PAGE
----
Do get your copy pre-ordered now, this is one you don’t want to miss.

The Blurb

A dazzling and unsettling novel of psychological suspense. Survival is the name of the game as one woman's mind and body are pushed to the limit.

TWELVE CONTESTANTS

When Zoo agrees to take part in a new reality TV show, In the Dark, she knows that she will be tested to the limits of her endurance. Beating eleven competitors in a series of survival tasks deep in the forest, living on camera at the extremes of her comfort zone, will be the ultimate challenge before she returns home to start a family.

A GAME WITH NO END

As the contestants are overcome by hunger, injury and psychological breakdown, the mind games, tricks and hazards to which Zoo is subjected grow dark beyond belief. This isn't what she signed up for: the deserted towns and gruesome props, the empty loneliness. Is this a game with no end? And what is happening away from the cameras' gaze? Discovering the truth will be just the beginning...

Further information and praise from Goodreads

AN ALTERED REALITY

Translated into over twenty languages, The Last One is a gripping, provocative tale of survival - of the fittest, of the best loved, of the relationships that sustain us. It's a searingly modern thriller and a timeless story of a woman's journey home.

Praise for The Last One 

'Clever in its concept and gripping in its delivery. This propulsive book is for everyone who ever thought reality television signalled the end of the world. Haunting, moving, and remarkable' Karen Joy Fowler, Booker-shortlisted author of We Are All Completely Beside Ourselves

'The Last One seamlessly melds two of our contemporary obsessions -- the threat of global catastrophe; the staged drama of reality TV -- into a fiercely imagined tale of the human psyche under stress. An uncompromising, thought-provoking debut' Justin Cronin, author of international bestseller The Passage

'Taut, tense and at times almost unbearably real, The Last One is both a compelling read, and a terrifyingly believable evocation of survival against the odds' Ruth Ware, author of international bestseller In a Dark, Dark Wood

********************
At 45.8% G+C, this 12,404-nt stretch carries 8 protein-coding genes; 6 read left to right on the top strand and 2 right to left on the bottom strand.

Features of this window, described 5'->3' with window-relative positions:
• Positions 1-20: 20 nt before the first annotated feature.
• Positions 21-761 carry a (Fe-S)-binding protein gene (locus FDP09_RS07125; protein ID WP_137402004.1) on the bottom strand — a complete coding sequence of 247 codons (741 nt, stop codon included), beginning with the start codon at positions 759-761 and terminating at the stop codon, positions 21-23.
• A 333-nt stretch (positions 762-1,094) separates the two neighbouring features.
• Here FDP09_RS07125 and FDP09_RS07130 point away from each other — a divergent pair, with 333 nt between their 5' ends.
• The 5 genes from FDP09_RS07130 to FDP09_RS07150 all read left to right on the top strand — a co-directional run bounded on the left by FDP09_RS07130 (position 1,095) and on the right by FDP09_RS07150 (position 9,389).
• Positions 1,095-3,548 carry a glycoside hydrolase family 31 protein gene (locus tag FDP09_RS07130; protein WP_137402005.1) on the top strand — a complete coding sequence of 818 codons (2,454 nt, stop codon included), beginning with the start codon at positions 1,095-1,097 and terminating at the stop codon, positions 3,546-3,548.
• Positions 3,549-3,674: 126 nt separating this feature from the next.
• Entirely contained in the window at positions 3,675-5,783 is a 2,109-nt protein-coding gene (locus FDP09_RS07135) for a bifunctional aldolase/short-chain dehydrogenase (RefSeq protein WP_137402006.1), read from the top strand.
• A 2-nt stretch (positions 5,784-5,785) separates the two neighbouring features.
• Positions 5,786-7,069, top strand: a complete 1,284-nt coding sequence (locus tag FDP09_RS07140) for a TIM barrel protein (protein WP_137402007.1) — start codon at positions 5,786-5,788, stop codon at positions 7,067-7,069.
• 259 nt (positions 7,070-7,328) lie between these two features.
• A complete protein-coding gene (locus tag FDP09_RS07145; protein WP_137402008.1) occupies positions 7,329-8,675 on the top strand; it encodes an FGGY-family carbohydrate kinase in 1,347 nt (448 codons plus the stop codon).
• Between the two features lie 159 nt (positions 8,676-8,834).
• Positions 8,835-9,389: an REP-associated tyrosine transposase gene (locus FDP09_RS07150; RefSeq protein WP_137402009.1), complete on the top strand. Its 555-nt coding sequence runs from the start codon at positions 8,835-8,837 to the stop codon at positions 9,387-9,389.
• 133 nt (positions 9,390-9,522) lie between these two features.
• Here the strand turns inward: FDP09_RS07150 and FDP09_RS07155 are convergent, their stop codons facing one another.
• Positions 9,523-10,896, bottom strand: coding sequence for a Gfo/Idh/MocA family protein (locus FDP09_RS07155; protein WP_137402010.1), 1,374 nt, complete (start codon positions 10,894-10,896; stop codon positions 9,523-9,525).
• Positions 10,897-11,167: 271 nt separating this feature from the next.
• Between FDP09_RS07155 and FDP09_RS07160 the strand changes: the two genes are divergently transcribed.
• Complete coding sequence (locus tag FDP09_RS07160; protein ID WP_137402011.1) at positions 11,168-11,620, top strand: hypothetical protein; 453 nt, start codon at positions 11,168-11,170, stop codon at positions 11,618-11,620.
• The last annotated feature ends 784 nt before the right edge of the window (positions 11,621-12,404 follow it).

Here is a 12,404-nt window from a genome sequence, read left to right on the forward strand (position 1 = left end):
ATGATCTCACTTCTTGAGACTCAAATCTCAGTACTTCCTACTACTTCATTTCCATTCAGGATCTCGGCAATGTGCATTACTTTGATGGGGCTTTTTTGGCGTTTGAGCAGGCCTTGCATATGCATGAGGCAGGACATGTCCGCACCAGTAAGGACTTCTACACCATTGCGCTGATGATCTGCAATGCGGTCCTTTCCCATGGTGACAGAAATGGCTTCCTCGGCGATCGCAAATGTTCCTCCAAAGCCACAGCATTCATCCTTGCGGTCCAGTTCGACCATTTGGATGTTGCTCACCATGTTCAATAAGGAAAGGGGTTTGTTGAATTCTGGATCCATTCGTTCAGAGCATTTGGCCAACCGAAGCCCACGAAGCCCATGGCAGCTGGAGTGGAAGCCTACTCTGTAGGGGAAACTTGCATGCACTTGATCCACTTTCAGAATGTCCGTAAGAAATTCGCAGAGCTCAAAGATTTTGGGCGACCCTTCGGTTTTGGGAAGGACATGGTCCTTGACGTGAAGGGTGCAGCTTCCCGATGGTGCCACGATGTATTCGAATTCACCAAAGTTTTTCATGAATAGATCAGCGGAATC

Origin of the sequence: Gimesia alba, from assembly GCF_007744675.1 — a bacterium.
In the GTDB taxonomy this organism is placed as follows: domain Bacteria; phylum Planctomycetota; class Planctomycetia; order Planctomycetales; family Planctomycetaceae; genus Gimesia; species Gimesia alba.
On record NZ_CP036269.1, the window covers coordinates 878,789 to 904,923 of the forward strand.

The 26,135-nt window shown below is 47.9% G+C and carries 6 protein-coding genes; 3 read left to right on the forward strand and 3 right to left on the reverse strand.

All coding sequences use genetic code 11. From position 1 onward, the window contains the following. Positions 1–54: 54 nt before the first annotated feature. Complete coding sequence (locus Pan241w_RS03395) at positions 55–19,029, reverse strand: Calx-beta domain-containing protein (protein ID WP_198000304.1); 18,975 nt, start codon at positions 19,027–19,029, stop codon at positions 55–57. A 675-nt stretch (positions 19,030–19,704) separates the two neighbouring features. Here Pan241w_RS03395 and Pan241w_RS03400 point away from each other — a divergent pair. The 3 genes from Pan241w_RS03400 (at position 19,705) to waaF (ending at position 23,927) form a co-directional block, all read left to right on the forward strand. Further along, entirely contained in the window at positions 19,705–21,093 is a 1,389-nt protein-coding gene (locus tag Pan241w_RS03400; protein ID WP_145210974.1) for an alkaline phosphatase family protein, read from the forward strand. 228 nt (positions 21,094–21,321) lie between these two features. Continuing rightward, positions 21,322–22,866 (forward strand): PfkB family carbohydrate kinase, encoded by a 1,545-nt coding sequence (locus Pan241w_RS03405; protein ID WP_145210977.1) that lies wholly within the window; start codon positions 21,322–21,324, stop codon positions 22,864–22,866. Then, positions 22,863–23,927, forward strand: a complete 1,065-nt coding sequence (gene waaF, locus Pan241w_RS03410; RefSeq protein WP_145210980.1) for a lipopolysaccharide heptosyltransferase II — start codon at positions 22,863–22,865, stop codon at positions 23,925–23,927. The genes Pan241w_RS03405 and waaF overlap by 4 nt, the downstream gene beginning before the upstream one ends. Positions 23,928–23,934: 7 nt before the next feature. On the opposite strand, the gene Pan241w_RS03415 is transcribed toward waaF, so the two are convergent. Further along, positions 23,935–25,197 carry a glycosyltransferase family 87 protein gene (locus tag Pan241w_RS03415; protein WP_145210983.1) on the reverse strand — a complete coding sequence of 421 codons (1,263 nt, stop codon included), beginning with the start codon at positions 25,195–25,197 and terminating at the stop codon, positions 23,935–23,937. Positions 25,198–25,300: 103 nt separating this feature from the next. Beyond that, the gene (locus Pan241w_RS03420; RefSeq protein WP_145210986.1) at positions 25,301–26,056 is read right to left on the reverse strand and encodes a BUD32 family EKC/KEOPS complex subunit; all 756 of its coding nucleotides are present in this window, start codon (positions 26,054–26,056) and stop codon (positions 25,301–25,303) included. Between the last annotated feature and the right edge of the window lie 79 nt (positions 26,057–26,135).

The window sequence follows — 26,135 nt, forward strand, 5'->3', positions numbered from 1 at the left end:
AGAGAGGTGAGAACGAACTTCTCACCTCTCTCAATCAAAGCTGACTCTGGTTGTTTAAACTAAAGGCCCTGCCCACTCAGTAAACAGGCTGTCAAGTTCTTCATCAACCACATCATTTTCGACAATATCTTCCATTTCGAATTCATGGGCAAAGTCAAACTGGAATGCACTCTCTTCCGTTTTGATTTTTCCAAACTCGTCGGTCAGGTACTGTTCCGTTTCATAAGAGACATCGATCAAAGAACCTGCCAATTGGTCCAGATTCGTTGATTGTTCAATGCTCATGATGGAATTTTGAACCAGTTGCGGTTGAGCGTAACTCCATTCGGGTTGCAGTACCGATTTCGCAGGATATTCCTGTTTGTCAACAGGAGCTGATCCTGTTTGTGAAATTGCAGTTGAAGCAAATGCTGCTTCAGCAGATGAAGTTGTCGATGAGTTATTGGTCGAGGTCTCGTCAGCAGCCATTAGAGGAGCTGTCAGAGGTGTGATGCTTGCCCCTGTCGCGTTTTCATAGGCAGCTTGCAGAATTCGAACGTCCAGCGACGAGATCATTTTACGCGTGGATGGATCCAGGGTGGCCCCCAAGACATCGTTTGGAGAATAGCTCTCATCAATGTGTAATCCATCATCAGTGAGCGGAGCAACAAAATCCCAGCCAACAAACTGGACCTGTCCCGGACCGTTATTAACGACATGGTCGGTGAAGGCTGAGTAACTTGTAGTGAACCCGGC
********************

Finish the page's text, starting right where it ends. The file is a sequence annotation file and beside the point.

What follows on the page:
'Page-turning and deeply unsettling' Rosamund Lupton, author of international bestseller Sister

'Tense and gorgeous and so damn clever. I loved every second' Lauren Beukes, author of international bestseller The Shining Girls




Sunday, 19 June 2016

Review - Baby Doll - Hollie Overton - absorbing

I've just had my main summer holiday as a "staycation" in my static caravan in the Durham Dales. Expectations of sunny days out and lots of sightseeing were squished most days by cloudy, overcast, humid stormy weather and I ended up confined indoors, reading. My first holiday read was the perfect accompaniment to that feeling of wanting to be out doing things but not able to - the story of the aftermath of a lengthy kidnap ordeal - Baby Doll by Hollie Overton a great debut novel.




My review

What an unusual and absorbing story about the aftermath of a kidnap/ hostage situation and the ongoing effects on the whole family of the victim. A very well written debut novel which has made me add this author to my list of new offerings to watch for in the future. I love discovering new authors and finding they have a real talent to entertain me.

The writing style really impressed me and reminded me very much of Jodi Picoult, as it’s very much a human interest story and story of reprisal as much as it is a psychological thriller.

We meet the eponymous “Baby Doll” a woman called Emily Riser, twin sister of Abby when, with her little daughter Sky she finally makes her escape from her captor after being held for 8 years in a dingy basement.

Returning home in her mid 20s after being feared dead since she was a teenager is just the first of many ordeals she has to cope with after putting up with dreadful abuse and torment for such a long time. The intricacies of which are not gone into in too much detail, leaving quite a lot to your imagination but still revealing enough to know that any girl who has gone through this ordeal no matter how strong willed is not going to escape unscathed.

But it’s not just Emily who has had it tough, the family who were left behind wondering what had happened to the teenager have suffered over time too and this crime has left its mark on everyone in Emily’s life. Mum Eve and sister Abby have both let themselves go, with addictions to booze, gluttony, medication and unrewarding relationships knocking their lives skew-whiff.

I swiftly became engrossed in the story of the twin sisters re-united and their love and support for each other vying with darker feelings of envy and jealousy creating an intense love/hate relationship which nobody can break, yet threatens to blow their lives apart.